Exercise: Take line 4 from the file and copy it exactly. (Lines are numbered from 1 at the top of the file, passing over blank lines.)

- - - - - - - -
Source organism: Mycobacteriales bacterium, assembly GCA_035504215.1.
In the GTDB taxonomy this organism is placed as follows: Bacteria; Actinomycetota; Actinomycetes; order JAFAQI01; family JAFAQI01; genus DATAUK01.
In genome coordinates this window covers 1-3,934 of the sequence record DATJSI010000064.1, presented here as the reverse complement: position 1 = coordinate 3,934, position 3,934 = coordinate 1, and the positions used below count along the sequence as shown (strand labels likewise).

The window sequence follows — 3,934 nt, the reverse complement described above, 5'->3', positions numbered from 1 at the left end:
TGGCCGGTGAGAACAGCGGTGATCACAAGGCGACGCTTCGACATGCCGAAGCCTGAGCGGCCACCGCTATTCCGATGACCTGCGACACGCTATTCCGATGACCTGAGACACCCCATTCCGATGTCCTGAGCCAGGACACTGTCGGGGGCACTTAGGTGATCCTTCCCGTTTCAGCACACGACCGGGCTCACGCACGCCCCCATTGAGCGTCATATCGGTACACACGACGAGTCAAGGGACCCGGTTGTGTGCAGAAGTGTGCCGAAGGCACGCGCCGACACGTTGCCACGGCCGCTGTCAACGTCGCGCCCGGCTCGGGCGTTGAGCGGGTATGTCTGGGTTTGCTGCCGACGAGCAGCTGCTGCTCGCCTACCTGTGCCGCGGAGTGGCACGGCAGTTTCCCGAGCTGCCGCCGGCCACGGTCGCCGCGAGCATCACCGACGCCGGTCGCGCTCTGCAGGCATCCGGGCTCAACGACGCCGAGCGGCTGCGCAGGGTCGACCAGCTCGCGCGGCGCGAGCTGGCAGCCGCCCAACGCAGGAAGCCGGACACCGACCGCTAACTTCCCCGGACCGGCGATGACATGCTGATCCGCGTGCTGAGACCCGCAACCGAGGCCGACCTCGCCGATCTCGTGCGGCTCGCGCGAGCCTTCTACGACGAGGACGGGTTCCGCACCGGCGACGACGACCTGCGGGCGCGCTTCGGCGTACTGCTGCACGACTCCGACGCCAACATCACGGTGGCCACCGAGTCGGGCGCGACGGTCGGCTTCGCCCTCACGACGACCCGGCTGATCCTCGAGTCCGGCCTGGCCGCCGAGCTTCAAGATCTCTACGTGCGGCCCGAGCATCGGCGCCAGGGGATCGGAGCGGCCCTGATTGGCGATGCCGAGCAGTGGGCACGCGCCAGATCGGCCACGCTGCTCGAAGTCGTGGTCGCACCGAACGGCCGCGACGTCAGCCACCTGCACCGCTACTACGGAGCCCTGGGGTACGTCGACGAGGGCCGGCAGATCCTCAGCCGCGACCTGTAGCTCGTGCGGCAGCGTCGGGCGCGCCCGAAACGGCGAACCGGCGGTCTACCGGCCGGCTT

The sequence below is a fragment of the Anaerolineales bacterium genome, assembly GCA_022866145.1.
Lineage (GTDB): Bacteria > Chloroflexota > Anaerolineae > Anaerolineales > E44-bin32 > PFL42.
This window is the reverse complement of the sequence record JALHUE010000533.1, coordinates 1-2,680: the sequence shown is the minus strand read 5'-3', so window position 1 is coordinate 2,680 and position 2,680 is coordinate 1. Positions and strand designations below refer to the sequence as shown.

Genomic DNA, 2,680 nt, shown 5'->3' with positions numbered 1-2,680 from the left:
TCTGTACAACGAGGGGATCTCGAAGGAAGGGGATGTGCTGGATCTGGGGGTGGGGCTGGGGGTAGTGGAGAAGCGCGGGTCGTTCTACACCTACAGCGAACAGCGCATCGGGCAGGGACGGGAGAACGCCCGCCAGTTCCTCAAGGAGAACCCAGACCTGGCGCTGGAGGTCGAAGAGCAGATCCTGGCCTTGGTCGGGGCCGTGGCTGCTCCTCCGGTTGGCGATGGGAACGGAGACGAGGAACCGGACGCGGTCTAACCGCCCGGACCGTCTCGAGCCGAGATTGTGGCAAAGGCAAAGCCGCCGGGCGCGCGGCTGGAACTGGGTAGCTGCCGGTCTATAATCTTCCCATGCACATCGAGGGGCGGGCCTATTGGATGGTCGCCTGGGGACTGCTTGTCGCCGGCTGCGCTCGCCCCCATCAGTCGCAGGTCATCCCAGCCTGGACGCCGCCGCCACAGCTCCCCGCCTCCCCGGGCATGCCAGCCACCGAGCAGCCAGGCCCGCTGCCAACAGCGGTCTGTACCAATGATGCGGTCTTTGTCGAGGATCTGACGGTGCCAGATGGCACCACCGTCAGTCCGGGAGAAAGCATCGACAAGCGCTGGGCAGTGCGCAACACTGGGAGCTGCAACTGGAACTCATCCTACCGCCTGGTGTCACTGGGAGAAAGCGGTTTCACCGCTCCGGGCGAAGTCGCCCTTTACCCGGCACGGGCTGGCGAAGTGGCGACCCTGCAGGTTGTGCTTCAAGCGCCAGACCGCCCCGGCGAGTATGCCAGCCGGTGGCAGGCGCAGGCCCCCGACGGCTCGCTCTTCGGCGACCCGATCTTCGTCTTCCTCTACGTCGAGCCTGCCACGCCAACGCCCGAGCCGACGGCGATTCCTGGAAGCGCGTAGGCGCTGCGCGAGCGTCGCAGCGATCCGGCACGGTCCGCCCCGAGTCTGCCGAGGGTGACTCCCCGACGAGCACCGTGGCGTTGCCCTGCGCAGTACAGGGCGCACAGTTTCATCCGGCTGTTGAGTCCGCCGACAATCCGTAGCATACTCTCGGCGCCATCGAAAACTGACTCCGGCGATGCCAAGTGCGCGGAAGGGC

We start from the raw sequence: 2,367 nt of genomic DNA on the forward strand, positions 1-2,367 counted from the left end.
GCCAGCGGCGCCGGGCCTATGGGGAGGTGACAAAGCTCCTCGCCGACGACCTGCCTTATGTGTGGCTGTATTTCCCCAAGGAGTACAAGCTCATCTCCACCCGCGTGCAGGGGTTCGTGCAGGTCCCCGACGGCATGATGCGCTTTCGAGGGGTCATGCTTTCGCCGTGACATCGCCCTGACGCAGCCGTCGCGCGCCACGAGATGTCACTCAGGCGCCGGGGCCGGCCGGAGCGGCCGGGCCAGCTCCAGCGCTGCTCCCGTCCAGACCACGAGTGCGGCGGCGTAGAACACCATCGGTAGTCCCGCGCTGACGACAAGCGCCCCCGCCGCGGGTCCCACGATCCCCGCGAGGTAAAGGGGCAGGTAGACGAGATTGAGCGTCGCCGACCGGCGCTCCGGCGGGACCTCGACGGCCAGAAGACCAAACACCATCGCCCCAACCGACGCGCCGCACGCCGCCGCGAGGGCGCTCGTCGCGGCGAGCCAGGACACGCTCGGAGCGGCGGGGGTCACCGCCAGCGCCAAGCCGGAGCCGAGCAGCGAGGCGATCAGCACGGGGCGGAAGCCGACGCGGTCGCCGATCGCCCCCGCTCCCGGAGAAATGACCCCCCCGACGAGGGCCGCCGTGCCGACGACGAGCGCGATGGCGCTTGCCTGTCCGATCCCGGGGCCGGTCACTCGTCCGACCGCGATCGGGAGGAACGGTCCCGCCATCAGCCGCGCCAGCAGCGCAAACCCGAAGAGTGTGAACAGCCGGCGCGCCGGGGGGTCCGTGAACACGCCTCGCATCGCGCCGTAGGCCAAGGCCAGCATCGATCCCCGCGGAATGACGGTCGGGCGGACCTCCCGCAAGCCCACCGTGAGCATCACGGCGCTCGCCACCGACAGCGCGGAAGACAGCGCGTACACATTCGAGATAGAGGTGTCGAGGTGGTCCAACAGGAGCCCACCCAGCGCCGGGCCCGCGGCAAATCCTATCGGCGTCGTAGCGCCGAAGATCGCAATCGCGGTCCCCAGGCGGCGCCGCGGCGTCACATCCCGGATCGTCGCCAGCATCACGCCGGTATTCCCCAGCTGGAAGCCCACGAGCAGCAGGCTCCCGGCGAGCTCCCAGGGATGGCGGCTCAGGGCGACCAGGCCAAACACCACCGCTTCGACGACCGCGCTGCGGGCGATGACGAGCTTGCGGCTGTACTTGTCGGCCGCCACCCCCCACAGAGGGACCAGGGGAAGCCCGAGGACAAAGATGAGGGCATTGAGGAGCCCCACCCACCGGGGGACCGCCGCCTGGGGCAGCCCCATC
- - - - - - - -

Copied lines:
The window sequence follows — 3,934 nt, the reverse complement described above, 5'->3', positions numbered from 1 at the left end: